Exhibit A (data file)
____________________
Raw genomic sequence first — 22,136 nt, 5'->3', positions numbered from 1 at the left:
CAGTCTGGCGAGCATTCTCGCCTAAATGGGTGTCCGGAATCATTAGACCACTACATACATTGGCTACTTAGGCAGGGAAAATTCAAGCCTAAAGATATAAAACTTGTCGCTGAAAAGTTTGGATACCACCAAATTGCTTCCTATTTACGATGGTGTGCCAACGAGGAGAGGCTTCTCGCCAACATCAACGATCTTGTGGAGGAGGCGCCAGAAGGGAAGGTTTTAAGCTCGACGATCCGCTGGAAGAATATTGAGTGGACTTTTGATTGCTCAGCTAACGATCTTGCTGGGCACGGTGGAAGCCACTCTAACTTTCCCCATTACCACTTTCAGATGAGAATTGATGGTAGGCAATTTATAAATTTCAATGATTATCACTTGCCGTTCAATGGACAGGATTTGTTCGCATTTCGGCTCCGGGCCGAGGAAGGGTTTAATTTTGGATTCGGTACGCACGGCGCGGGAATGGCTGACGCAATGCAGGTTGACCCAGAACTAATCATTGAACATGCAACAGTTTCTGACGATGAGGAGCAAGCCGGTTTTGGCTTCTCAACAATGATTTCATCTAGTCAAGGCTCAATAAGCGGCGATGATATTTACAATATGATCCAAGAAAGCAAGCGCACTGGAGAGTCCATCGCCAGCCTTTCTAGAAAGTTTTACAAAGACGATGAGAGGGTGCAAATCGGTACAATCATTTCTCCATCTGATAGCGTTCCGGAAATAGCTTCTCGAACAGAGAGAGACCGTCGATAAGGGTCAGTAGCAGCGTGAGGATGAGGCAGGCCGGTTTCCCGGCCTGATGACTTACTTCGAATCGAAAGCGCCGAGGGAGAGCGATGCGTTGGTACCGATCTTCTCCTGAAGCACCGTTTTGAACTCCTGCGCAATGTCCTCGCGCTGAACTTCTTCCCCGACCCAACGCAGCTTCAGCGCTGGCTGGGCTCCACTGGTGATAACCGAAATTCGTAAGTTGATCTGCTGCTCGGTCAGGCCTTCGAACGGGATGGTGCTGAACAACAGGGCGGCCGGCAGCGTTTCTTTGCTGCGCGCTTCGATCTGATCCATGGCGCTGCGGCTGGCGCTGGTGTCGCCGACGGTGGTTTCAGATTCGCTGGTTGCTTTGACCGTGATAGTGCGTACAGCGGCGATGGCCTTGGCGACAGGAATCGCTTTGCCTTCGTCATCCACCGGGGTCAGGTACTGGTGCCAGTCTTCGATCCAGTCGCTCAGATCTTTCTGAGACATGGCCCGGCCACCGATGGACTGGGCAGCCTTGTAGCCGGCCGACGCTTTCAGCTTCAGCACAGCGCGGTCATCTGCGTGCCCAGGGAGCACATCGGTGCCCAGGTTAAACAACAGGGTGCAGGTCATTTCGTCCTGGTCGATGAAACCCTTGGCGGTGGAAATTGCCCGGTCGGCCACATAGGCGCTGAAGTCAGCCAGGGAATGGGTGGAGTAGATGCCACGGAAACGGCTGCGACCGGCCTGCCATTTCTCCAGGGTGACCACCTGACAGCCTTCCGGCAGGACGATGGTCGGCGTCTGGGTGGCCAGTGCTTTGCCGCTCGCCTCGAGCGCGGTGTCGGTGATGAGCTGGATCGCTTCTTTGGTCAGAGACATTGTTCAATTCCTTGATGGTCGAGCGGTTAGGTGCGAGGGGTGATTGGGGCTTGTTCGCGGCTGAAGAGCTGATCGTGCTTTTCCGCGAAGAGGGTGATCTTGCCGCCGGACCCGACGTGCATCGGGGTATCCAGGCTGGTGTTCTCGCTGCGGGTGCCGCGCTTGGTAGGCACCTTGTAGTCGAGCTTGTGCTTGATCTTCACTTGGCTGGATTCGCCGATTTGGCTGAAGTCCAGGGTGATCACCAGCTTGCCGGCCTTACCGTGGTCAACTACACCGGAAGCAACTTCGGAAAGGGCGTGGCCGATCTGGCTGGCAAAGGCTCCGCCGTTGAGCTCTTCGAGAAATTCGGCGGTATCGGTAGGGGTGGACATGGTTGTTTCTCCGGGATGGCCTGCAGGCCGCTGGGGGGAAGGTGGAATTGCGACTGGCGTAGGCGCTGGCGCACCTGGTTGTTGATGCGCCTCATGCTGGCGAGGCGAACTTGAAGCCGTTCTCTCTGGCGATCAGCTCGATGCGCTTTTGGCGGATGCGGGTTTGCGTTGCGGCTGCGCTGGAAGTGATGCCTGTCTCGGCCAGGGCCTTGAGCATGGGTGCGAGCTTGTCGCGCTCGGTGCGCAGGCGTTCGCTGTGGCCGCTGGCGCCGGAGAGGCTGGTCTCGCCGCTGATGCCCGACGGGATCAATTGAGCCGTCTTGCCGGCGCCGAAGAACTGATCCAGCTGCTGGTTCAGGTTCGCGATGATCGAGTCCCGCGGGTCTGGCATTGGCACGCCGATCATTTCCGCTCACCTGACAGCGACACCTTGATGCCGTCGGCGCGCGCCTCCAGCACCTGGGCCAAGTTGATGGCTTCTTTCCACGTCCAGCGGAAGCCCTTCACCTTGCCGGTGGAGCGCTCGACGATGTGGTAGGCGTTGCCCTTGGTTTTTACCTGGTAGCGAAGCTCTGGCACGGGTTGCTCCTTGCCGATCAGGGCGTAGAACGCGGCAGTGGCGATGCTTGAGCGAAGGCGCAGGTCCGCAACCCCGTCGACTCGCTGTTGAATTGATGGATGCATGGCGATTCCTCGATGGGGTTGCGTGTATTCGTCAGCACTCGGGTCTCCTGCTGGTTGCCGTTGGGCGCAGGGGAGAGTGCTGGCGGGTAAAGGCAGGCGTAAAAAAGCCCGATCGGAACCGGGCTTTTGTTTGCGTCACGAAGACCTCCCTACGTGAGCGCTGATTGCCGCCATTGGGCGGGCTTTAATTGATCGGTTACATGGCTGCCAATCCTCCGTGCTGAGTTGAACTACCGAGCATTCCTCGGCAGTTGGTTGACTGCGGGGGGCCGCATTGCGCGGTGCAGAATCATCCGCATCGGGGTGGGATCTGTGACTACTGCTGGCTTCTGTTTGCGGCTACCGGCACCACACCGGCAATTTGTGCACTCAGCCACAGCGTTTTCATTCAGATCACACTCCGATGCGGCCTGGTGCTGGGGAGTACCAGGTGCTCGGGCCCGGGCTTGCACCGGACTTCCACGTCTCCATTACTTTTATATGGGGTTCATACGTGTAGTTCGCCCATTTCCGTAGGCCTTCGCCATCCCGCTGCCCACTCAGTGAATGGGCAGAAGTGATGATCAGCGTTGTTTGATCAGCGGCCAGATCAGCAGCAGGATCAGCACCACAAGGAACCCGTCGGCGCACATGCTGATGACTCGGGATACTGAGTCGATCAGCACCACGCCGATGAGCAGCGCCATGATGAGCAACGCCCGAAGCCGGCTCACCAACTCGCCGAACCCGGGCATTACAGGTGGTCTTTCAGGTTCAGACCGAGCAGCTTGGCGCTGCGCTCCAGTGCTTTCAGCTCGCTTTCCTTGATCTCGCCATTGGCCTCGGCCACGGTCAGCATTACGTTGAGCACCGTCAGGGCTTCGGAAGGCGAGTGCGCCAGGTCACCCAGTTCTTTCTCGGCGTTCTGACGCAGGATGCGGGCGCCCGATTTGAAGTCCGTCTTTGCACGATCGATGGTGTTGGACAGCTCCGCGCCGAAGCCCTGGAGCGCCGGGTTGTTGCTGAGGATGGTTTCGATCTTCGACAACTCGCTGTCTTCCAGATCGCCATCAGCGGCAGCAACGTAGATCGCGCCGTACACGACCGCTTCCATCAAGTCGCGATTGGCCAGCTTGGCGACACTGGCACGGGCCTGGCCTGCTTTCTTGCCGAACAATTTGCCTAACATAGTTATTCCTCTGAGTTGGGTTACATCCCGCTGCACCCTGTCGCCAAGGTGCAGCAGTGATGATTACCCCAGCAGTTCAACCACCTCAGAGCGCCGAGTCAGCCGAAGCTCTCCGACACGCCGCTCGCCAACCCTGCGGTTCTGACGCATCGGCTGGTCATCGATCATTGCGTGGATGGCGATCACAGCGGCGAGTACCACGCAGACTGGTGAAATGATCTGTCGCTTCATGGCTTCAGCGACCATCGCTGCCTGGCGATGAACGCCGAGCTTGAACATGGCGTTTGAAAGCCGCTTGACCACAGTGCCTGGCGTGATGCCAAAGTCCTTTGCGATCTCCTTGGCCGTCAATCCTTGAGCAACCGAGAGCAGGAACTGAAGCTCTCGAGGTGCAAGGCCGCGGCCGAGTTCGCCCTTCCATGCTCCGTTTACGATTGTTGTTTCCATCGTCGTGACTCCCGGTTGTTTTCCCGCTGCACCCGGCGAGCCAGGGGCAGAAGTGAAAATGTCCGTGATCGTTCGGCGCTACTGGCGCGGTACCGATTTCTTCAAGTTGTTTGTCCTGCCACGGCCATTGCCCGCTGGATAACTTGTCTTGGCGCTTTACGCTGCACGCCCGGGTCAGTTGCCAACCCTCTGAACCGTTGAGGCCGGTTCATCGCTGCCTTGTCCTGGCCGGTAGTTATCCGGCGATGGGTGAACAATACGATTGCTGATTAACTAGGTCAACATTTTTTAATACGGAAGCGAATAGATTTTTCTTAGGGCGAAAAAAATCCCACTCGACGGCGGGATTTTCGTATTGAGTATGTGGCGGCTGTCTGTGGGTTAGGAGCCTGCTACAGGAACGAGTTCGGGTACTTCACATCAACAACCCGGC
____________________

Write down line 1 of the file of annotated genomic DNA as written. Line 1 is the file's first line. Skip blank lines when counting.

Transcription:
Raw genomic sequence first — 22,136 nt, 5'->3', positions numbered from 1 at the left: